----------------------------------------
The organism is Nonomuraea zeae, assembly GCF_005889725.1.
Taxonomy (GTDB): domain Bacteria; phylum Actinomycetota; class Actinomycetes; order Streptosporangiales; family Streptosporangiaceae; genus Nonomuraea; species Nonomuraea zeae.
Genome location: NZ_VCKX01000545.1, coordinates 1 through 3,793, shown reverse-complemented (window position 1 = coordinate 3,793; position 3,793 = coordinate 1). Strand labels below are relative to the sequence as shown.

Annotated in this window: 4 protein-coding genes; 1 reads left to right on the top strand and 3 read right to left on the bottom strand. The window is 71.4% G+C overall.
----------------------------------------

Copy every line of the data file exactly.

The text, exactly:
The organism is Nonomuraea zeae, assembly GCF_005889725.1.
Taxonomy (GTDB): domain Bacteria; phylum Actinomycetota; class Actinomycetes; order Streptosporangiales; family Streptosporangiaceae; genus Nonomuraea; species Nonomuraea zeae.
Genome location: NZ_VCKX01000545.1, coordinates 1 through 3,793, shown reverse-complemented (window position 1 = coordinate 3,793; position 3,793 = coordinate 1). Strand labels below are relative to the sequence as shown.

Annotated in this window: 4 protein-coding genes; 1 reads left to right on the top strand and 3 read right to left on the bottom strand. The window is 71.4% G+C overall.